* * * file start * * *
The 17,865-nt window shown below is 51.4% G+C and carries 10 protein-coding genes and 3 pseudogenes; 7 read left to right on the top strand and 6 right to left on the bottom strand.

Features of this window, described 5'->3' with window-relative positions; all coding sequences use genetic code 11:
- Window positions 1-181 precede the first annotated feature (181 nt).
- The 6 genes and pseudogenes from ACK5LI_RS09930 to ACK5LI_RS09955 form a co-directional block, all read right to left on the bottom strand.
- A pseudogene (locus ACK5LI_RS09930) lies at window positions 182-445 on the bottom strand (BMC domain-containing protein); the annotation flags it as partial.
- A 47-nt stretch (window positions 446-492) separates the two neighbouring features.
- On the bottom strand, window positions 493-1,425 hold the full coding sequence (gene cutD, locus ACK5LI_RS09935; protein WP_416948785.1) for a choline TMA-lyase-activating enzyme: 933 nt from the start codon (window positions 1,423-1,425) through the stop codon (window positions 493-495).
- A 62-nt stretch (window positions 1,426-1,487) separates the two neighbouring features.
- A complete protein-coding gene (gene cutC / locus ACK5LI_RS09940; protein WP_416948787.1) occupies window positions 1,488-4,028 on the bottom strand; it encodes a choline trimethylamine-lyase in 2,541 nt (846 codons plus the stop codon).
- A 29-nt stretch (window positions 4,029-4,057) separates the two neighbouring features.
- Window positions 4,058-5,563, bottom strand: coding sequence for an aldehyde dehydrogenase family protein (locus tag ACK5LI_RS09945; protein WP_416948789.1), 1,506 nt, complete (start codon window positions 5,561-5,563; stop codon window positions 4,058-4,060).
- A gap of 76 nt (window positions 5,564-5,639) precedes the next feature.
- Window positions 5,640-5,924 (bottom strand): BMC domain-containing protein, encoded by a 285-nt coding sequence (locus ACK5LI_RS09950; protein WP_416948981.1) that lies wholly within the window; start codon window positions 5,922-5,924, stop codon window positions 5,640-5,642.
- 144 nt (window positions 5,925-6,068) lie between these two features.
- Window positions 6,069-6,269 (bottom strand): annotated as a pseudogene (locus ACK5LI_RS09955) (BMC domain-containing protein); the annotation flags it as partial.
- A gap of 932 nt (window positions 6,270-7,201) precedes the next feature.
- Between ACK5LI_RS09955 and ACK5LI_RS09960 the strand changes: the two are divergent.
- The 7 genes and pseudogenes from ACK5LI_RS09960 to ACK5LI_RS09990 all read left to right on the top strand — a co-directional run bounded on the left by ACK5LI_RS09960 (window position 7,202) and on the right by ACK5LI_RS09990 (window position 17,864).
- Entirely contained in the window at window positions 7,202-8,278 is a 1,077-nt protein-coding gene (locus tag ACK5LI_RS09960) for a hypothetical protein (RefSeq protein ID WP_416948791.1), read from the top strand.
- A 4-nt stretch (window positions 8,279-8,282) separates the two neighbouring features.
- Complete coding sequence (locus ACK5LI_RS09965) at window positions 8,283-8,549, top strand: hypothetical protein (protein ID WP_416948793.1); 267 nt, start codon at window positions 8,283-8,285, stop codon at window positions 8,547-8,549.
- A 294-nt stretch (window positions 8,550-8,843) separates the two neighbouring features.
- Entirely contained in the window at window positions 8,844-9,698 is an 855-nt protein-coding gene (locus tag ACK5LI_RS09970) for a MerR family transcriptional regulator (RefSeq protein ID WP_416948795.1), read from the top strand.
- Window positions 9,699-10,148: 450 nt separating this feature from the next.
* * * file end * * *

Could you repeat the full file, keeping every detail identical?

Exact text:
The 17,865-nt window shown below is 51.4% G+C and carries 10 protein-coding genes and 3 pseudogenes; 7 read left to right on the top strand and 6 right to left on the bottom strand.

Features of this window, described 5'->3' with window-relative positions; all coding sequences use genetic code 11:
- Window positions 1-181 precede the first annotated feature (181 nt).
- The 6 genes and pseudogenes from ACK5LI_RS09930 to ACK5LI_RS09955 form a co-directional block, all read right to left on the bottom strand.
- A pseudogene (locus ACK5LI_RS09930) lies at window positions 182-445 on the bottom strand (BMC domain-containing protein); the annotation flags it as partial.
- A 47-nt stretch (window positions 446-492) separates the two neighbouring features.
- On the bottom strand, window positions 493-1,425 hold the full coding sequence (gene cutD, locus ACK5LI_RS09935; protein WP_416948785.1) for a choline TMA-lyase-activating enzyme: 933 nt from the start codon (window positions 1,423-1,425) through the stop codon (window positions 493-495).
- A 62-nt stretch (window positions 1,426-1,487) separates the two neighbouring features.
- A complete protein-coding gene (gene cutC / locus ACK5LI_RS09940; protein WP_416948787.1) occupies window positions 1,488-4,028 on the bottom strand; it encodes a choline trimethylamine-lyase in 2,541 nt (846 codons plus the stop codon).
- A 29-nt stretch (window positions 4,029-4,057) separates the two neighbouring features.
- Window positions 4,058-5,563, bottom strand: coding sequence for an aldehyde dehydrogenase family protein (locus tag ACK5LI_RS09945; protein WP_416948789.1), 1,506 nt, complete (start codon window positions 5,561-5,563; stop codon window positions 4,058-4,060).
- A gap of 76 nt (window positions 5,564-5,639) precedes the next feature.
- Window positions 5,640-5,924 (bottom strand): BMC domain-containing protein, encoded by a 285-nt coding sequence (locus ACK5LI_RS09950; protein WP_416948981.1) that lies wholly within the window; start codon window positions 5,922-5,924, stop codon window positions 5,640-5,642.
- 144 nt (window positions 5,925-6,068) lie between these two features.
- Window positions 6,069-6,269 (bottom strand): annotated as a pseudogene (locus ACK5LI_RS09955) (BMC domain-containing protein); the annotation flags it as partial.
- A gap of 932 nt (window positions 6,270-7,201) precedes the next feature.
- Between ACK5LI_RS09955 and ACK5LI_RS09960 the strand changes: the two are divergent.
- The 7 genes and pseudogenes from ACK5LI_RS09960 to ACK5LI_RS09990 all read left to right on the top strand — a co-directional run bounded on the left by ACK5LI_RS09960 (window position 7,202) and on the right by ACK5LI_RS09990 (window position 17,864).
- Entirely contained in the window at window positions 7,202-8,278 is a 1,077-nt protein-coding gene (locus tag ACK5LI_RS09960) for a hypothetical protein (RefSeq protein ID WP_416948791.1), read from the top strand.
- A 4-nt stretch (window positions 8,279-8,282) separates the two neighbouring features.
- Complete coding sequence (locus ACK5LI_RS09965) at window positions 8,283-8,549, top strand: hypothetical protein (protein ID WP_416948793.1); 267 nt, start codon at window positions 8,283-8,285, stop codon at window positions 8,547-8,549.
- A 294-nt stretch (window positions 8,550-8,843) separates the two neighbouring features.
- Entirely contained in the window at window positions 8,844-9,698 is an 855-nt protein-coding gene (locus tag ACK5LI_RS09970) for a MerR family transcriptional regulator (RefSeq protein ID WP_416948795.1), read from the top strand.
- Window positions 9,699-10,148: 450 nt separating this feature from the next.